PRINT December 2006


Jonathan Romney


1 Climates (Nuri Bilge Ceylan) A tender, painful, scabrously witty account of separation, especially discomforting as it stars the director and his wife. High-definition photography provides a pitiless scrutiny of faces and landscapes alike.

2 Les Signes (Eugène Green) At thirty minutes, this vignette about a missing fisherman is a marvel of suggestive concision: a parable of perception that’s as close as cinema comes to a Mallarmé sonnet.

3 The Family Friend (Paolo Sorrentino) Part farce, part Jacobean drama, this tale of provincial Italian lowlife is a fireworks display of formal invention: After the Zen-like chic of The Consequences of Love (2004), Sorrentino recasts himself as a punk Fellini.

4 Sehnsucht (Valeska Grisebach) Minor-key cinema par excellence, this sensitive treatment of a mundane theme—a small-town love triangle—achieves a Flaubertian complexity.

5 The Departed (Martin Scorsese) Scorsese lets his hair down at last: a brisk, boisterously cynical cops-and-robbers movie that crackles with lapidary invective.

6 Marie Antoinette (Sofia Coppola) Uneven, precious, a wallow in sumptuous vacancy? Coppola’s costume folly may be all of these, yet it’s also an affecting, melancholic exploration of the inside of a gilded bubble. Ophüls for shopaholic youth.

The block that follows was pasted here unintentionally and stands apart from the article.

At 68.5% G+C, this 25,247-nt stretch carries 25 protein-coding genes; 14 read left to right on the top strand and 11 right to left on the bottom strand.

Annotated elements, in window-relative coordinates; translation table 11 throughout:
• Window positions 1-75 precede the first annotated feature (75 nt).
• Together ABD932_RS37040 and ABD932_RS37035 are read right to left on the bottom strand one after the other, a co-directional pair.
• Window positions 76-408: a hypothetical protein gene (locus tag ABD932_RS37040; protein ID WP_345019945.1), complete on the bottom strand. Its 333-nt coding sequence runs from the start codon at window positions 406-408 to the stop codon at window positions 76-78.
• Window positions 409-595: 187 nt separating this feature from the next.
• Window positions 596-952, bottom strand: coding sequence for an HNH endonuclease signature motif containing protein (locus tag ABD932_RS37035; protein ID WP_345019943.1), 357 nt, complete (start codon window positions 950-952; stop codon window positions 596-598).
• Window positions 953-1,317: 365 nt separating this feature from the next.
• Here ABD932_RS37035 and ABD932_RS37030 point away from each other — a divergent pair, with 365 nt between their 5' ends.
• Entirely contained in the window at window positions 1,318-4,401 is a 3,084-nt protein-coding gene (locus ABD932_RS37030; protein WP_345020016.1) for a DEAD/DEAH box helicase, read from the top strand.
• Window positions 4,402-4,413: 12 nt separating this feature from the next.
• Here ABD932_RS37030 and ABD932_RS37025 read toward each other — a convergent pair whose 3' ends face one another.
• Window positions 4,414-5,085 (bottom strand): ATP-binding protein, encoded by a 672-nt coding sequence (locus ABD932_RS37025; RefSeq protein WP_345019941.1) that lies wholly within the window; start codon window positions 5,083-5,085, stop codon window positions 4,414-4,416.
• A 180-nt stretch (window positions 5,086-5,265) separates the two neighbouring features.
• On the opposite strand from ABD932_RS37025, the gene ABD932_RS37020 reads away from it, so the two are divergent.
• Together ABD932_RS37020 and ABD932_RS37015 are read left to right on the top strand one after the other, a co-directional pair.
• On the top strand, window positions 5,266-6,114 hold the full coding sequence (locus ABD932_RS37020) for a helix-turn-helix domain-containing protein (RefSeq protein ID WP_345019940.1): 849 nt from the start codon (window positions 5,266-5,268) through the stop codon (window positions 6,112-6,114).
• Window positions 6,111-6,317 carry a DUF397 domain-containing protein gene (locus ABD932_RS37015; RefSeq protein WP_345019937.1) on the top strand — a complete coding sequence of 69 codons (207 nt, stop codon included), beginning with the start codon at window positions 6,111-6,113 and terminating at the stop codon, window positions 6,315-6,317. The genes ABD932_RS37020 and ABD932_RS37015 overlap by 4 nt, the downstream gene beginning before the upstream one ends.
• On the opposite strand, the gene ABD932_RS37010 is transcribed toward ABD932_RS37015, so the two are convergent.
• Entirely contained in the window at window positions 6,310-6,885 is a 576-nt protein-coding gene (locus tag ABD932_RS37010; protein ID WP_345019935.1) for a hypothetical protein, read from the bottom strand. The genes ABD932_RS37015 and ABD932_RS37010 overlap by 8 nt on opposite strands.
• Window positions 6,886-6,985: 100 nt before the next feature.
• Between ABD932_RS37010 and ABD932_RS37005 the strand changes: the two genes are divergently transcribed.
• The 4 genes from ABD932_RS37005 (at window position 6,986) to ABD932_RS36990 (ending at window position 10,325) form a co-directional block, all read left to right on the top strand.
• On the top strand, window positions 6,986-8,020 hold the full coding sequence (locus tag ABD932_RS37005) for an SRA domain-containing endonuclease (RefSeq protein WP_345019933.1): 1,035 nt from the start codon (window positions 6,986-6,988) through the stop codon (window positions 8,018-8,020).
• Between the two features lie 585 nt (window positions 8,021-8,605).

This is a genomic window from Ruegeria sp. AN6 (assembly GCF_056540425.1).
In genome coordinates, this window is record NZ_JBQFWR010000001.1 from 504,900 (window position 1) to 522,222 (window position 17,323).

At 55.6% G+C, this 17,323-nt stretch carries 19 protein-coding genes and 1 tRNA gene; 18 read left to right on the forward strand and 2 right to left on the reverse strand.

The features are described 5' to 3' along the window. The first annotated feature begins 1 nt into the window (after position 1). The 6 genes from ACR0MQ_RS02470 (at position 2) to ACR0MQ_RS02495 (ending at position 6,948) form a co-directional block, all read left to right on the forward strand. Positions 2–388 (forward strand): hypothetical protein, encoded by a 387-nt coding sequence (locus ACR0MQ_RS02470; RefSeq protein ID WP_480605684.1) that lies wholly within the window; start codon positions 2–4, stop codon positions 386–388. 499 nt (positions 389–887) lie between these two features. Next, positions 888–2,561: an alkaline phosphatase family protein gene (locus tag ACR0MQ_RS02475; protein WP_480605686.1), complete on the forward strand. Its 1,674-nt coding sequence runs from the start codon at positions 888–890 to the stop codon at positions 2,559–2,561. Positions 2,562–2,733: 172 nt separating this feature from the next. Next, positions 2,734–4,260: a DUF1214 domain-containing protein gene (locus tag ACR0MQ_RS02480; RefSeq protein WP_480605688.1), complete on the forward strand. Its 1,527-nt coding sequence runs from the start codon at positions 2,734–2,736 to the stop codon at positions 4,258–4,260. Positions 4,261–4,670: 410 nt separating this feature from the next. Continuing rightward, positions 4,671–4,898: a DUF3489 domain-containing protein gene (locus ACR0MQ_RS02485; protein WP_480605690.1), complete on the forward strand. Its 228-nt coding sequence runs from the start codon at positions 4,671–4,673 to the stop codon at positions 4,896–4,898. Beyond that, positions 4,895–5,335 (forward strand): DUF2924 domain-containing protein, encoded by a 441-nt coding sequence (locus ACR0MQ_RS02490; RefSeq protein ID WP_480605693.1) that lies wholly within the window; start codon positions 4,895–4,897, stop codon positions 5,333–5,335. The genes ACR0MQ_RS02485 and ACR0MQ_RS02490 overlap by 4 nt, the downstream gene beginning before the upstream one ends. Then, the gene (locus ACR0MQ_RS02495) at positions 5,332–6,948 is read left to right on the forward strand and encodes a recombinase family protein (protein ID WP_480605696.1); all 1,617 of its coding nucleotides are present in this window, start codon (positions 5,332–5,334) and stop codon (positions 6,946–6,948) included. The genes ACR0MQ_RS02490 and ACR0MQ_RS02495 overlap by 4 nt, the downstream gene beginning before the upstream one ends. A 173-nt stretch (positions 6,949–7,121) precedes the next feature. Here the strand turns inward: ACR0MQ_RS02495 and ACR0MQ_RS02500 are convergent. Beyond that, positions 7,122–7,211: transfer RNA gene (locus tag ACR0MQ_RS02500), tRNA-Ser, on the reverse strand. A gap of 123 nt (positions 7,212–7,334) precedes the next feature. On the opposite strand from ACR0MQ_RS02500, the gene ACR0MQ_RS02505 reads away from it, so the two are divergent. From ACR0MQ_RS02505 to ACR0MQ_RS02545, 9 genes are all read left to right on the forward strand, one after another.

7 Pan’s Labyrinth (Guillermo del Toro) A dazzlingly risky undertaking: Tolkienesque whimsy embedded in the brutal reality of Fascist Spain. Anything but a children’s fi lm.

8 It’s Winter (Rafi Pitts) Swaggering malcontent arrives in small town, causes trouble, romances widow, meets his just deserts: the nearest Iranian cinema comes to a Jim Thompson thriller.

9 Gardens in Autumn (Otar Iosseliani) A rambling satirical frieze of folly, political power, and the call of the dolce vita, from the veteran Georgian provocateur.

10 Colossal Youth (Pedro Costa) The militantly uncompromising Portuguese director composes a stylized, ferociously austere essay on people and architecture, with a visual style seemingly etched in charcoal and chalk.

Jonathan Romney is a film critic for the Independent On Sunday and a contributing editor of Sight & Sound.